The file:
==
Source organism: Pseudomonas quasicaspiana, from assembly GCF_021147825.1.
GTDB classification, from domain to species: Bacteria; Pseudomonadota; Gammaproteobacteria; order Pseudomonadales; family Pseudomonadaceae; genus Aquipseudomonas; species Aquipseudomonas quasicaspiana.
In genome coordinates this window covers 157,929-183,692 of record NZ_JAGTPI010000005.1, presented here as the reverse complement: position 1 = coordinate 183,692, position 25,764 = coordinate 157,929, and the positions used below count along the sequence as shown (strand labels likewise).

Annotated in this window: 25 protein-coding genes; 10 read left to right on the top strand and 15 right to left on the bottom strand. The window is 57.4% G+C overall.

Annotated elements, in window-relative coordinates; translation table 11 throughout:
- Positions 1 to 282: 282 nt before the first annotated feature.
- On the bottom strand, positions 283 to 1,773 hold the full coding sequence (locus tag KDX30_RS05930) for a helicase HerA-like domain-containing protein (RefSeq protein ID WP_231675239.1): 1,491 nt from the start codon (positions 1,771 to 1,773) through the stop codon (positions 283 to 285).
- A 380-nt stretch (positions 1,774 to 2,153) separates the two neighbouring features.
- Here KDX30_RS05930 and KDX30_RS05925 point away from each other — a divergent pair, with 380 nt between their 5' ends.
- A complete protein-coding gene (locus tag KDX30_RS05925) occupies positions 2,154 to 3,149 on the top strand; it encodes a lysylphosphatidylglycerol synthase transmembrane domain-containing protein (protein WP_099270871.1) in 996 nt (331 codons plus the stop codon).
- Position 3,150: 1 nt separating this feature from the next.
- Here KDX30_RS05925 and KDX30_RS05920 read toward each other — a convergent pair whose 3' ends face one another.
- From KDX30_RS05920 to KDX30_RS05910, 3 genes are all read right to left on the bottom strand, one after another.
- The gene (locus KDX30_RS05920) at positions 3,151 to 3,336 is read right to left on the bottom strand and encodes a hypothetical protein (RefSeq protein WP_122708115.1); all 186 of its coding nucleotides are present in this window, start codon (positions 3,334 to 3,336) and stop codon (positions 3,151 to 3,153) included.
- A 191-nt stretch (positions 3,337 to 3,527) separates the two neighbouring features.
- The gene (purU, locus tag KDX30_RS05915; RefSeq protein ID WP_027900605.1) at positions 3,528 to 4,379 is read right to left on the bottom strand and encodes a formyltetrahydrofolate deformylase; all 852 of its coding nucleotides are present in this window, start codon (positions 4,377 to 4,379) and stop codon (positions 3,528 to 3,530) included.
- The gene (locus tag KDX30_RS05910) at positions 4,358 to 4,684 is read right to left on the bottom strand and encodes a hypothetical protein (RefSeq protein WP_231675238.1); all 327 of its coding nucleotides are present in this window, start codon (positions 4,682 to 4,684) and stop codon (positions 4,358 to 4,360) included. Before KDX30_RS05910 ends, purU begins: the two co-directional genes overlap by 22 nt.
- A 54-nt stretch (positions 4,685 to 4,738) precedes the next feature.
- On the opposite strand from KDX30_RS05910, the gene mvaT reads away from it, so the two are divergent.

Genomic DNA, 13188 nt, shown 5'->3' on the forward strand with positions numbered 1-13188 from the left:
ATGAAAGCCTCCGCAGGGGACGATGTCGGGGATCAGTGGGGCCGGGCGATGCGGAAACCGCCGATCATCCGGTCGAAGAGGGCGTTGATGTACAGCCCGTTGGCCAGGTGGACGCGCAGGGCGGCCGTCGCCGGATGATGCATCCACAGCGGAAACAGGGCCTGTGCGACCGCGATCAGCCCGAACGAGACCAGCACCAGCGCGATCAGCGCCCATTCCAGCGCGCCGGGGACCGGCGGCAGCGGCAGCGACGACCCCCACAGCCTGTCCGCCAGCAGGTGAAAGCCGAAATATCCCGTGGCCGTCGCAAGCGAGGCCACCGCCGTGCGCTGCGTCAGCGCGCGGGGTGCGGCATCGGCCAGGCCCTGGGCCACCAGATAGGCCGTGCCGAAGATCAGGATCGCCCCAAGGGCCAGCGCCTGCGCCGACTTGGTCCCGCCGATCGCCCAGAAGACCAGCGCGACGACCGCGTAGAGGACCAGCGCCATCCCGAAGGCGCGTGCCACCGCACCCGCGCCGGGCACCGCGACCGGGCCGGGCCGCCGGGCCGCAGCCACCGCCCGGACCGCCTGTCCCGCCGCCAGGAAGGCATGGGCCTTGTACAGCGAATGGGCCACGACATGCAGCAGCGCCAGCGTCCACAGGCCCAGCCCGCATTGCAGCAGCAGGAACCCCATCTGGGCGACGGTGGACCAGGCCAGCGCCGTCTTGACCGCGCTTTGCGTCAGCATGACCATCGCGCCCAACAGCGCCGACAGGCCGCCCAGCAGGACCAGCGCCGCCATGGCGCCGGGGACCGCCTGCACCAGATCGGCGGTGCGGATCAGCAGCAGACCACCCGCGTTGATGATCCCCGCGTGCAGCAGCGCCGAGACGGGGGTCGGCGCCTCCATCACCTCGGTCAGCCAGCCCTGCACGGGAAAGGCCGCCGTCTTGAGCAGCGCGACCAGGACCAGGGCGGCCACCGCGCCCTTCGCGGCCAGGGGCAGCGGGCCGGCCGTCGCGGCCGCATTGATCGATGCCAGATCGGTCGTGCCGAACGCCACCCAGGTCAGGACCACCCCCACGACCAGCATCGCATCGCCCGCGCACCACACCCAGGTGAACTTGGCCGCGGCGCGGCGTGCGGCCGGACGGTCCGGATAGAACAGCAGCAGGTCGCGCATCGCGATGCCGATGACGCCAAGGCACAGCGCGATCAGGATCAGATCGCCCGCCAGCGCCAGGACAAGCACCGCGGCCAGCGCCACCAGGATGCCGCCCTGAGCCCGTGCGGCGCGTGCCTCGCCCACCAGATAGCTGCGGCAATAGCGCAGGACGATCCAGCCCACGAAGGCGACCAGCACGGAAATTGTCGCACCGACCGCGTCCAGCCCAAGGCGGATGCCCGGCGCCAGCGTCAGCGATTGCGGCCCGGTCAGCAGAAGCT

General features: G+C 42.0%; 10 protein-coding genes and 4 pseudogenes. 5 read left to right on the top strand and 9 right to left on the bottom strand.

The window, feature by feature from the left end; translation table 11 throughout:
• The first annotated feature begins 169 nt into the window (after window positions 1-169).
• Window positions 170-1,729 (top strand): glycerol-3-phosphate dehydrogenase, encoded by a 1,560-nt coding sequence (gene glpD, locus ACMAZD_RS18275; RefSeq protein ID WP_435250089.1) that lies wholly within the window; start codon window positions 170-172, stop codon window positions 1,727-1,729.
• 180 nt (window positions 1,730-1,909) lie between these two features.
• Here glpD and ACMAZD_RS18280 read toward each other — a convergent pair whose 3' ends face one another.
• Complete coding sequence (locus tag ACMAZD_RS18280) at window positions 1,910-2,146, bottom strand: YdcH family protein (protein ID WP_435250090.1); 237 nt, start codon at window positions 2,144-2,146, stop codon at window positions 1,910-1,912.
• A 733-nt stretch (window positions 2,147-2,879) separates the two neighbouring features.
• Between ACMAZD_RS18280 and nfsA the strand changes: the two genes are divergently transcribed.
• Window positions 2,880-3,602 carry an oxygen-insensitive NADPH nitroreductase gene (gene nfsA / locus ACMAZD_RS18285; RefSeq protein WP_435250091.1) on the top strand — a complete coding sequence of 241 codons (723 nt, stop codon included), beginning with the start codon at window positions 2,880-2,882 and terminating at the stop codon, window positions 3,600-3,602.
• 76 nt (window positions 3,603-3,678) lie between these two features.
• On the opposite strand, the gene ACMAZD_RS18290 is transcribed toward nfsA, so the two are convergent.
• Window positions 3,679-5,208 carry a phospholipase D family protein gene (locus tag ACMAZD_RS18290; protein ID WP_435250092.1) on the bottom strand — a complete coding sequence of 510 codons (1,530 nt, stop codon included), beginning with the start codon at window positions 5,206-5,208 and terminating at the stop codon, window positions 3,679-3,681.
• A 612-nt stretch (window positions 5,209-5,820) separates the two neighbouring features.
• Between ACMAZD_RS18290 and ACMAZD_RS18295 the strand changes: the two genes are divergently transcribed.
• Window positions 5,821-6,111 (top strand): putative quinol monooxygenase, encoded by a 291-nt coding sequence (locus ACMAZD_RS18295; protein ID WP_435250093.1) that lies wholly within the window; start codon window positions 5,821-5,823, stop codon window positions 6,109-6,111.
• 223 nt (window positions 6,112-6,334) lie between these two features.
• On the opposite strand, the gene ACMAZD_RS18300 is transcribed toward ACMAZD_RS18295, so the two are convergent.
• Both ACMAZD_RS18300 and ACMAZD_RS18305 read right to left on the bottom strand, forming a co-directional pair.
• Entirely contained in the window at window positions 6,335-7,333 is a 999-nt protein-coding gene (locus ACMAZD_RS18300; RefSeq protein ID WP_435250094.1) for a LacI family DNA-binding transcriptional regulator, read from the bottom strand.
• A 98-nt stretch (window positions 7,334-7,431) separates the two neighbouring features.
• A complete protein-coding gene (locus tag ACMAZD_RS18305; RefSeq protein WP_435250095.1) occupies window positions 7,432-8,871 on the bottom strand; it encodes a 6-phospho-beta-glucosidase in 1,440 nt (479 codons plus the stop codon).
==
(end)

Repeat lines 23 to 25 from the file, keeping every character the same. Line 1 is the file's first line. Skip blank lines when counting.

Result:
The window, feature by feature from the left end; translation table 11 throughout:
• The first annotated feature begins 169 nt into the window (after window positions 1-169).
• Window positions 170-1,729 (top strand): glycerol-3-phosphate dehydrogenase, encoded by a 1,560-nt coding sequence (gene glpD, locus ACMAZD_RS18275; RefSeq protein ID WP_435250089.1) that lies wholly within the window; start codon window positions 170-172, stop codon window positions 1,727-1,729.